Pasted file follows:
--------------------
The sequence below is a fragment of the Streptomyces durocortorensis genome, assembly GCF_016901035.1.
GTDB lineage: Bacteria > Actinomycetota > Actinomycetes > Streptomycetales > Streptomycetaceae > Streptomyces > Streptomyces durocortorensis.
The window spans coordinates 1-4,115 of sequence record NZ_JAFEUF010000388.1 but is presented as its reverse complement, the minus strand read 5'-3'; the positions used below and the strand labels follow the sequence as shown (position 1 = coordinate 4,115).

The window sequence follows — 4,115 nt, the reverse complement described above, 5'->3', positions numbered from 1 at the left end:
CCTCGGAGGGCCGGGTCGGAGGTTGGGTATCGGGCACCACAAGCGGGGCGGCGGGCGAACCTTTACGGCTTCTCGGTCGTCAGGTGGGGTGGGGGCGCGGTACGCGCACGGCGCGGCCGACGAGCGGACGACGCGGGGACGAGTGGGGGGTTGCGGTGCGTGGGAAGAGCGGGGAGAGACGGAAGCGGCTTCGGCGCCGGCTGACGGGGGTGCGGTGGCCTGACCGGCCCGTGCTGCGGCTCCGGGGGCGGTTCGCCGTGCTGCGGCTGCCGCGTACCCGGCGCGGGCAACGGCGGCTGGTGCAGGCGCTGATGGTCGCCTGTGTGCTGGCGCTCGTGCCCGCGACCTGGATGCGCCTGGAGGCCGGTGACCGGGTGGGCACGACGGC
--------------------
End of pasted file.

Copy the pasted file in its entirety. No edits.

The sequence below is a fragment of the Streptomyces durocortorensis genome, assembly GCF_016901035.1.
GTDB lineage: Bacteria > Actinomycetota > Actinomycetes > Streptomycetales > Streptomycetaceae > Streptomyces > Streptomyces durocortorensis.
The window spans coordinates 1-4,115 of sequence record NZ_JAFEUF010000388.1 but is presented as its reverse complement, the minus strand read 5'-3'; the positions used below and the strand labels follow the sequence as shown (position 1 = coordinate 4,115).

The window sequence follows — 4,115 nt, the reverse complement described above, 5'->3', positions numbered from 1 at the left end:
CCTCGGAGGGCCGGGTCGGAGGTTGGGTATCGGGCACCACAAGCGGGGCGGCGGGCGAACCTTTACGGCTTCTCGGTCGTCAGGTGGGGTGGGGGCGCGGTACGCGCACGGCGCGGCCGACGAGCGGACGACGCGGGGACGAGTGGGGGGTTGCGGTGCGTGGGAAGAGCGGGGAGAGACGGAAGCGGCTTCGGCGCCGGCTGACGGGGGTGCGGTGGCCTGACCGGCCCGTGCTGCGGCTCCGGGGGCGGTTCGCCGTGCTGCGGCTGCCGCGTACCCGGCGCGGGCAACGGCGGCTGGTGCAGGCGCTGATGGTCGCCTGTGTGCTGGCGCTCGTGCCCGCGACCTGGATGCGCCTGGAGGCCGGTGACCGGGTGGGCACGACGGC